Storyboard: C.C. Ybarra

A passion for youth

I’ll be the first to tell you that I don’t have an arts background. However, I’ve always considered myself a lifelong student.

My early experiences in the middle-class public school district I was raised in were both good and bad. I truly was exposed to the gamut of what education could provide. As a college English major, I loved to read, struggled with math, and, at one point, had no idea what my “career” would entail.

I occasionally felt out of place in my high school honors classes. After all, my dad never got past community college, and my mom dropped out of high school after 10th grade. This meant that my folks weren’t really equipped to help me with homework once I reached my teens.

As an adult, I tried my hand at teaching public school. This pursuit was both rewarding and overwhelming. When I saw that ArtCenter was hiring for an Outreach Management position, I knew that my passion for youth programs and organizing could work to my advantage.

ArtCenter can seem like a solitary place, and socializing is a huge part of what I do. While I may seem shy on the outside, the truth is that I’m an extrovert. You can imagine how I’m handling our current national moment.

On some level, I believe that the work I do now is good for the soul. It’s not hard for me to remember being a middle or high school student, so it’s easy for me to put myself in the headspaces of the young people I work with.

The rigor of the education at ArtCenter also enabled me to think about the concept of problem solving in a deeper way than I ever had before. It’s not so much about productivity for me. I learned quite a bit from ACX instructor David Sotelo, who would suggest that photography should not be solely taught as a practical skill, but as a means for students to process their own lived experiences.

This philosophy is one I’ve returned to time and time again in the conversations I’ve had with the people I work amongst. It’s also part of this ongoing discourse we’re having in the world of education in regards to social and emotional wellness. Problem solving doesn’t just have to mean smoothing out things for a client. It means processing your thoughts and experiences into an understandable whole, and taking joy in what you do.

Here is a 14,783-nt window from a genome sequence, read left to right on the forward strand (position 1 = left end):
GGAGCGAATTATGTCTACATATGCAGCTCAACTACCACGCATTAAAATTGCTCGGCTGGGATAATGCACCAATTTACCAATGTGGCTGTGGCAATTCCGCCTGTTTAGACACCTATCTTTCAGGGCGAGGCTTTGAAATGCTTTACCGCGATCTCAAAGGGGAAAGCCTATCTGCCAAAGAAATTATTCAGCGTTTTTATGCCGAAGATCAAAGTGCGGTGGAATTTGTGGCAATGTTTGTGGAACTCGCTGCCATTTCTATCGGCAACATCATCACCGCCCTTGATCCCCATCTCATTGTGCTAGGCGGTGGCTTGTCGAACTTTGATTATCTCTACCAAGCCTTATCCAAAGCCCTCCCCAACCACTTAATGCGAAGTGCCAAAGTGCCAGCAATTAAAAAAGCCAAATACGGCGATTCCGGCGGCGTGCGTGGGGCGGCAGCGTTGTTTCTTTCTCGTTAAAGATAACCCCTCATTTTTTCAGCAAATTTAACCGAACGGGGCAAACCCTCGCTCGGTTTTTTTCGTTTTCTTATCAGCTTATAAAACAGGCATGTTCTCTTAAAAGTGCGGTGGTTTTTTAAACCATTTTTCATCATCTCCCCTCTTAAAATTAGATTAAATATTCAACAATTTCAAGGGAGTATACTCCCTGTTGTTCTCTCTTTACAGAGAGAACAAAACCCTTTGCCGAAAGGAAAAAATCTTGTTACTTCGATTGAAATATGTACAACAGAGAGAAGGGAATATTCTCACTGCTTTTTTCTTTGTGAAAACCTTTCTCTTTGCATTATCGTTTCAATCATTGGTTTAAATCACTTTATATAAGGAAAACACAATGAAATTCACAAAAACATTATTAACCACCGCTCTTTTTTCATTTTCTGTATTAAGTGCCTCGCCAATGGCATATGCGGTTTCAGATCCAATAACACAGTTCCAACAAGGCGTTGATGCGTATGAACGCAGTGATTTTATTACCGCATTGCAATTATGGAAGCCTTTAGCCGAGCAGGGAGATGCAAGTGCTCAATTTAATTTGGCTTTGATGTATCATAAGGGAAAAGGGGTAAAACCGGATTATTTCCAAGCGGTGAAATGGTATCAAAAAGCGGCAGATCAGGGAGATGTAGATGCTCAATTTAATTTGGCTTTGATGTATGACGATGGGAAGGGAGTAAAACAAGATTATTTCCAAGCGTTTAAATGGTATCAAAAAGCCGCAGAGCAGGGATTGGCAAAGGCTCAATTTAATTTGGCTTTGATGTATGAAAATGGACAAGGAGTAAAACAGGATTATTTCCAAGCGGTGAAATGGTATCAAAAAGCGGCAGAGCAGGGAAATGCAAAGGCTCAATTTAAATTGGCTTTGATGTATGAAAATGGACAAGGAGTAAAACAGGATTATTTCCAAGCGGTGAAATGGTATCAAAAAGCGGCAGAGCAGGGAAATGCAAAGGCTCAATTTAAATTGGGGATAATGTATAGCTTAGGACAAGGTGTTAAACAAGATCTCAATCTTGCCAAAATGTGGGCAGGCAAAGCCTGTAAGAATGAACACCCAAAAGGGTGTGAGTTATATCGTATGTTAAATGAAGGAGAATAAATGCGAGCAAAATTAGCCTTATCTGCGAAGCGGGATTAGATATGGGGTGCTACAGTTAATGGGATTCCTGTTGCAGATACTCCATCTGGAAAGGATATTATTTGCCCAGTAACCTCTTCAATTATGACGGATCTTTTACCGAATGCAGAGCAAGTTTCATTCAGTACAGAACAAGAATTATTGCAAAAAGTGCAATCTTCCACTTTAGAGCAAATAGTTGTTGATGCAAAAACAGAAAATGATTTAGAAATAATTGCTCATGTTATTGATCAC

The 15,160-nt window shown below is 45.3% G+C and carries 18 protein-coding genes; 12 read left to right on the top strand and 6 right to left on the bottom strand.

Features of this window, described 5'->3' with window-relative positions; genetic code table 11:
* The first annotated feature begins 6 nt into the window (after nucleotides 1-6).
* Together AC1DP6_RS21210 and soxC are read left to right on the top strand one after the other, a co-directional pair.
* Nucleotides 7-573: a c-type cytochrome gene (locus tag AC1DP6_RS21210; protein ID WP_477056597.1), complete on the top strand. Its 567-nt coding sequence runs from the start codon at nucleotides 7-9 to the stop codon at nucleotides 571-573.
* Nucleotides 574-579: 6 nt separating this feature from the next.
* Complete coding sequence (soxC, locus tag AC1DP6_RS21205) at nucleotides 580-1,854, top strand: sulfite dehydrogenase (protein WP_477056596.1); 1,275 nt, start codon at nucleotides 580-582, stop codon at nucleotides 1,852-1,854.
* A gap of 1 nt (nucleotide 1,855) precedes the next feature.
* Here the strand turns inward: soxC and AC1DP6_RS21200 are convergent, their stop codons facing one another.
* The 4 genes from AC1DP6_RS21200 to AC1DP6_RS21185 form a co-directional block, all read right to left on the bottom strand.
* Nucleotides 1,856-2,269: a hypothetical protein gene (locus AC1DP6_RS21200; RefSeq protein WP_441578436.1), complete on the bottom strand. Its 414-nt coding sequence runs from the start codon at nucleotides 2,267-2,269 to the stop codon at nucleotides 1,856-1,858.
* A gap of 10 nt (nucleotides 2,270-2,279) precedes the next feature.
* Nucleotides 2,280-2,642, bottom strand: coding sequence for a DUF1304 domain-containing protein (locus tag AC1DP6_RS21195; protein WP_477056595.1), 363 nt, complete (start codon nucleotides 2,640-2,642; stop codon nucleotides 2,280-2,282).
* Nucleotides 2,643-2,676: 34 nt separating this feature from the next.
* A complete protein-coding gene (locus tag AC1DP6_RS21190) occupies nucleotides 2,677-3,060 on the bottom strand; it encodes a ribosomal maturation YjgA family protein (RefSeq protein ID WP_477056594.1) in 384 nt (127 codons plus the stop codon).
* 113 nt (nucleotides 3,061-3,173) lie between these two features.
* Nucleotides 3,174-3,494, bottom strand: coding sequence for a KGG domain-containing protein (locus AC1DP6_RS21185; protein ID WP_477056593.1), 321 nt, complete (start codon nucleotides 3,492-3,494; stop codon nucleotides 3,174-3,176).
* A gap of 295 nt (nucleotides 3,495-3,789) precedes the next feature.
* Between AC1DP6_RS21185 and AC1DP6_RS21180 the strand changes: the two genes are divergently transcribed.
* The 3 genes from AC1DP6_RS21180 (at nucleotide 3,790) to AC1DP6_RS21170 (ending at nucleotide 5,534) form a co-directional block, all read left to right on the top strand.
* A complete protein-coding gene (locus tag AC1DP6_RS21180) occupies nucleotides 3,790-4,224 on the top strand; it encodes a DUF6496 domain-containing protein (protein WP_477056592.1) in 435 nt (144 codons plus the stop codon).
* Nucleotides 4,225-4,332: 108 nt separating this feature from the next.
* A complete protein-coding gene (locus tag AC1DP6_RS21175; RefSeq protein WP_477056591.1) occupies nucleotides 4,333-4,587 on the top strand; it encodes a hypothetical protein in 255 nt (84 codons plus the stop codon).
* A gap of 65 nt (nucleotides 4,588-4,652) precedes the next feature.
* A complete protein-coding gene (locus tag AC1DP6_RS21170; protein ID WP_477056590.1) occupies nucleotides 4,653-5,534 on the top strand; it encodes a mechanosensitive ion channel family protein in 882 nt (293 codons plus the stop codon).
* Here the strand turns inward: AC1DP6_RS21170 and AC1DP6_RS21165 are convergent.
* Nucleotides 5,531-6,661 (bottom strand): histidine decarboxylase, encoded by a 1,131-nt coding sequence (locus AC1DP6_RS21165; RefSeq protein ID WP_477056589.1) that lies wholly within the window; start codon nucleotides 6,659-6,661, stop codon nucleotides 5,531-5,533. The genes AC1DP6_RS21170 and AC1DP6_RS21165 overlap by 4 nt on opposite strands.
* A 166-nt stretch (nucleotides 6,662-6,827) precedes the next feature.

I’ll give you an example. I once helped coordinate a visit from ArtCenter alum Edgar Arceneaux (BFA 96) to a campus visit by LAMP Mentoring, an offshoot of Gamma Zeta Boule Foundation’s focus on youth empowerment. The high school students were African American, and from Pasadena high schools. Edgar asked the boys in the classroom how many of them wanted to fall in love. As high school boys are wont to do, they giggled. Edgar then asked these boys how many of them had thought about raising a family. After a while, you could sense that these boys were starting to take Edgar’s inquiries seriously. He was asking these boys pertinent and probing questions about the quality of life they desired.

It is imperative that we ask our young people these questions. They must know that their personal worth is not exclusively determined by their output.

One thing that I love about ArtCenter is their commitment to teaching kids when they’re young, through extension programs like ACX Kids. These children need to start playing around with these concepts early: not just drawing and painting and existing in an academic environment, but also the idea of embracing a creative life.

The COVID-19 pandemic has upended our global way of life in too many ways to count. When ArtCenter first went virtual and we all began working remotely, I felt as though I had forgotten to do my job. My calendar was suddenly wiped clean. So, what do we do when faced with cataclysmic change? We adapt. We pivot. We make it work. We take our on-the-ground education online. And it’s working: this summer, we gave out 68 teen scholarships, including five $1,800 scholarships to attend our four-week Summer Intensives, more than we have during any other term in the last few years.

Whatever I do, whether it’s online outreach or Zoom classes, I try to make it feel personal. If there’s one thing I’ve learned in this business, it’s that a personal touch goes a long way.

C.C. Ybarra
Outreach Program Manager for ArtCenter College of Design

Problem solving means processing your thoughts and experiences into an understandable whole, and taking joy in what you do.

C.C. YbarraOutreach Program Manager
ArtCenter College of Design
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